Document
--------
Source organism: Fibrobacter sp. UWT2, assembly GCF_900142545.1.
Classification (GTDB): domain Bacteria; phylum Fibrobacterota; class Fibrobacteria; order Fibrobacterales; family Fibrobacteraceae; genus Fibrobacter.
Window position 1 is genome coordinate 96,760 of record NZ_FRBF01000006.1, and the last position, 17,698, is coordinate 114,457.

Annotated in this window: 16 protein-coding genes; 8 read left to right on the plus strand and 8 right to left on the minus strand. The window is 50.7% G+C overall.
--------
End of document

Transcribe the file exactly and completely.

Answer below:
Source organism: Fibrobacter sp. UWT2, assembly GCF_900142545.1.
Classification (GTDB): domain Bacteria; phylum Fibrobacterota; class Fibrobacteria; order Fibrobacterales; family Fibrobacteraceae; genus Fibrobacter.
Window position 1 is genome coordinate 96,760 of record NZ_FRBF01000006.1, and the last position, 17,698, is coordinate 114,457.

Annotated in this window: 16 protein-coding genes; 8 read left to right on the plus strand and 8 right to left on the minus strand. The window is 50.7% G+C overall.